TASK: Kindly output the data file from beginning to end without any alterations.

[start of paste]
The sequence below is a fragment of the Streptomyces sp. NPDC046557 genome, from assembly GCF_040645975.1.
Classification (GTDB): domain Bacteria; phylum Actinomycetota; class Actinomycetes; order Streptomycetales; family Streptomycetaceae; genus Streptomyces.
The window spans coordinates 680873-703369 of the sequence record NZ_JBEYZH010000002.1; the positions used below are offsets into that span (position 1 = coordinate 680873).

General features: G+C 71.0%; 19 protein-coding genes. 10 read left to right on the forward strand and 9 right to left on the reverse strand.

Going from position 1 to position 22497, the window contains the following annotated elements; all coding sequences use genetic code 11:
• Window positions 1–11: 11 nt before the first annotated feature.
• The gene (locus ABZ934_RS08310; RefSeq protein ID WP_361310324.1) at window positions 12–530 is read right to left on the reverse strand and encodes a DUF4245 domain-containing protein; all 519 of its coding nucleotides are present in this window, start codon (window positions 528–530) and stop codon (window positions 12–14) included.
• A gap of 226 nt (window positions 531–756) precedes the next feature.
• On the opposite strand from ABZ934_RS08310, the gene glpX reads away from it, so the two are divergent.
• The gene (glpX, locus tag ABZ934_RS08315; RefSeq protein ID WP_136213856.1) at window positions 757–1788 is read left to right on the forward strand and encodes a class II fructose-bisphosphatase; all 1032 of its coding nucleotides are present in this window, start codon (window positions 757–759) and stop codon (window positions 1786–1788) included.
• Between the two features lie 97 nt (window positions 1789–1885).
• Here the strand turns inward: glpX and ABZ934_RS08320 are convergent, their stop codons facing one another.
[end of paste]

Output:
The sequence below is a fragment of the Streptomyces sp. NPDC046557 genome, from assembly GCF_040645975.1.
Classification (GTDB): domain Bacteria; phylum Actinomycetota; class Actinomycetes; order Streptomycetales; family Streptomycetaceae; genus Streptomyces.
The window spans coordinates 680873-703369 of the sequence record NZ_JBEYZH010000002.1; the positions used below are offsets into that span (position 1 = coordinate 680873).

General features: G+C 71.0%; 19 protein-coding genes. 10 read left to right on the forward strand and 9 right to left on the reverse strand.

Going from position 1 to position 22497, the window contains the following annotated elements; all coding sequences use genetic code 11:
• Window positions 1–11: 11 nt before the first annotated feature.
• The gene (locus ABZ934_RS08310; RefSeq protein ID WP_361310324.1) at window positions 12–530 is read right to left on the reverse strand and encodes a DUF4245 domain-containing protein; all 519 of its coding nucleotides are present in this window, start codon (window positions 528–530) and stop codon (window positions 12–14) included.
• A gap of 226 nt (window positions 531–756) precedes the next feature.
• On the opposite strand from ABZ934_RS08310, the gene glpX reads away from it, so the two are divergent.
• The gene (glpX, locus tag ABZ934_RS08315; RefSeq protein ID WP_136213856.1) at window positions 757–1788 is read left to right on the forward strand and encodes a class II fructose-bisphosphatase; all 1032 of its coding nucleotides are present in this window, start codon (window positions 757–759) and stop codon (window positions 1786–1788) included.
• Between the two features lie 97 nt (window positions 1789–1885).
• Here the strand turns inward: glpX and ABZ934_RS08320 are convergent, their stop codons facing one another.